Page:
UC San Diego SearchMenu
Amos Oz
Renowned Israeli writer and peace activist Amos Oz delivers the Herman Wouk Visiting Lecture
Mandeville auditorium, April 22, 2013
Photo by Dirk Sutro, DAH

Upcoming Events

BINDER LECTURE

For more information, please visit: The James K. Binder Lectureship

INHERITANCE TROUBLE: MIGRANT ARCHIVES OF HOLOCAUST REMEMBRANCE

Inheritance Trouble: Migrant Archives of Holocaust Remembrance 

Monday, April 23rd 2018 5:30 - 7:00pm

De Certeau Room (Room 155), Literature Building 

How should we think about the transmission of Holocaust memory more than seventy years after the defeat of Nazi Germany? What lessons do the events of the Shoah bear for a moment in which far-right political movements are once again on the rise? In order to address such questions, Michael Rothberg considers immigrants’ engagement with the Holocaust in contemporary Germany. The works of art, literature, and performance that he will discuss model alternative ways of remembering the Nazi genocide in the twenty-first century and suggest possibilities for an ethically and politically engaged memory work.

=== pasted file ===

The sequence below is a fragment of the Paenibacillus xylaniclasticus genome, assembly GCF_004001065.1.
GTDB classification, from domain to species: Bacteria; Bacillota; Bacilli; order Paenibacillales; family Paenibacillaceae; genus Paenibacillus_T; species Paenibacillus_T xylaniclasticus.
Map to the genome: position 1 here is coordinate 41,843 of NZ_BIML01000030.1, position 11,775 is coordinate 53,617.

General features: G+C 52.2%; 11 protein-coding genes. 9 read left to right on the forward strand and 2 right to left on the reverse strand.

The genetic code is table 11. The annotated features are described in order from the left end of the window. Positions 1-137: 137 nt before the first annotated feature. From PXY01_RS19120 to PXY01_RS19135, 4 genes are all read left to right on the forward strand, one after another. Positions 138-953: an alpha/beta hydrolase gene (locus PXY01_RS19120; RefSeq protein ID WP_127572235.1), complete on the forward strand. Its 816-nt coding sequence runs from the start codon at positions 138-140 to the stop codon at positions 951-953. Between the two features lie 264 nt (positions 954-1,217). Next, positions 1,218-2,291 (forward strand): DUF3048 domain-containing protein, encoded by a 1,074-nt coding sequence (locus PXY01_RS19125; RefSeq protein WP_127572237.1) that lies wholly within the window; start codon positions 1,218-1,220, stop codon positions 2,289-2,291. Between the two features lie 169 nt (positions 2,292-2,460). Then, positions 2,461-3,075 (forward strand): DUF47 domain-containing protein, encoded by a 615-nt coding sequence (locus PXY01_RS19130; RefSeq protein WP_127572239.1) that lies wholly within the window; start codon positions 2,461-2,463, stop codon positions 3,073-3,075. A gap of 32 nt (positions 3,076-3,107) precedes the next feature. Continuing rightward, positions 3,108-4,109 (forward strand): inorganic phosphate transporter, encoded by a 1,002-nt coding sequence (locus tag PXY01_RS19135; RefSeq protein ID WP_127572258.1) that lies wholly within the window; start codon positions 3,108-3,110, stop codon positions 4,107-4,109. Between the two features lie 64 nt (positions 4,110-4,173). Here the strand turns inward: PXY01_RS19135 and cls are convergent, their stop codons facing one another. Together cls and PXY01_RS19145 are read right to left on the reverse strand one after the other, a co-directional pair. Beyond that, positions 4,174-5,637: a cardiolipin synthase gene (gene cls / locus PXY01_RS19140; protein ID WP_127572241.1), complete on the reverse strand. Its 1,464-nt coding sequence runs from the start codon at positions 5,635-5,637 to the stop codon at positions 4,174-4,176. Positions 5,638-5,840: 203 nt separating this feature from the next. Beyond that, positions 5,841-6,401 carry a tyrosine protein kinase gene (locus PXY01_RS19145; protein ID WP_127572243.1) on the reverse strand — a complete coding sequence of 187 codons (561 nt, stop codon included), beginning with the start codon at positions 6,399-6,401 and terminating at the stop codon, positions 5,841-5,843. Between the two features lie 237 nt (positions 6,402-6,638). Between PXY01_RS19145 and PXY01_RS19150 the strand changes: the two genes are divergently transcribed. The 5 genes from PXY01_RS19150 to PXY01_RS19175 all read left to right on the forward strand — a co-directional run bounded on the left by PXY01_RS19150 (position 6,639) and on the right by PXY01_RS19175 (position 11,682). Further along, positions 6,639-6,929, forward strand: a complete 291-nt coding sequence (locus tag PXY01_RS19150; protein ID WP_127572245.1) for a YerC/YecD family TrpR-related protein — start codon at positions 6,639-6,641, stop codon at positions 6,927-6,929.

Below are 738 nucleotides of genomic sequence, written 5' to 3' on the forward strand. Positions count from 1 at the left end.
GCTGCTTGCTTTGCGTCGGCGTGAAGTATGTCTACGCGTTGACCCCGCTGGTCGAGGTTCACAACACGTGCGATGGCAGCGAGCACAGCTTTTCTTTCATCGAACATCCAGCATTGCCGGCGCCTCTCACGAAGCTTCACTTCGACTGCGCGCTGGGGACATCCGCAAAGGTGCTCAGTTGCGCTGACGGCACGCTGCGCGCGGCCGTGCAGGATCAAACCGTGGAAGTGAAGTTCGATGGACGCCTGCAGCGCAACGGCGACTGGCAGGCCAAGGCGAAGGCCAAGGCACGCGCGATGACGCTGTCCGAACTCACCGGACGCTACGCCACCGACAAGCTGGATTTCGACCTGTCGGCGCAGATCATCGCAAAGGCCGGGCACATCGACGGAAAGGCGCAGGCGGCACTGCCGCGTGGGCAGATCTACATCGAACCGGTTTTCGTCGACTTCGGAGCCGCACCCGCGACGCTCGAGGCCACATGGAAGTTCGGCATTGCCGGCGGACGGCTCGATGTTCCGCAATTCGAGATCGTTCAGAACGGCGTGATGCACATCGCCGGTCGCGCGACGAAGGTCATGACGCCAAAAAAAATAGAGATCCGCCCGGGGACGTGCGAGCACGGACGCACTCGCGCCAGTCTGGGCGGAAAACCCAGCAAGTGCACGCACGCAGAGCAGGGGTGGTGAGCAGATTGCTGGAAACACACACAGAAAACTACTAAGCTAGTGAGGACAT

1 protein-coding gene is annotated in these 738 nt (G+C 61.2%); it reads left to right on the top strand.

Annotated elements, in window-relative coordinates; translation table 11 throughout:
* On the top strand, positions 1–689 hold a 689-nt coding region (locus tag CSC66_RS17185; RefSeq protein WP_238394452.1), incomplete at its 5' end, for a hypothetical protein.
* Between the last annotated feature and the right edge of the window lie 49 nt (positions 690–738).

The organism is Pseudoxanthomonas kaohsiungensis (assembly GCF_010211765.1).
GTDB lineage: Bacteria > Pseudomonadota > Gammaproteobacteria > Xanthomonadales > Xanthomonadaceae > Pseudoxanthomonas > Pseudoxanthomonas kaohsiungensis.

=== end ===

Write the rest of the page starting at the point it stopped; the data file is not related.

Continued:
Dr. Michael Rothberg is professor of English and Comparative Literature and the 1939 Society Samuel Goetz Chair in Holocaust Studies at The University of California, Los Angeles. Professor Rothberg works in the fields of Holocaust studies, trauma and memory studies, critical theory and cultural studies, postcolonial studies, and contemporary literatures. His latest book is Multidirectional Memory: Remembering the Holocaust in the Age of Decolonization (2009), published by Stanford University Press in their “Cultural Memory in the Present” series and forthcoming in French and Polish translations. He is also the author of Traumatic Realism: The Demands of Holocaust Representation (2000), and has co-edited The Holocaust: Theoretical Readings (2003) and Cary Nelson and the Struggle for the University: Poetry, Politics, and the Profession (2009). He is on the Editorial Board of the journals Memory Studies and Studies in American Jewish Literature, and has been a member of the International Academic Advisory Council of the Vienna Wiesenthal Institute for Holocaust Studies (2010-2013) and of the Advisory Group of the AHRC-funded project Translating Freedom (2011- 2012). He is also part of the Network in Transnational Memory Studies and a partner in Mnemonics: Network for Memory Studies.

SPONSORED BY UCSD DEPARTMENT OF LITERATURE AND JEWISH STUDIES PROGRAM

Flyer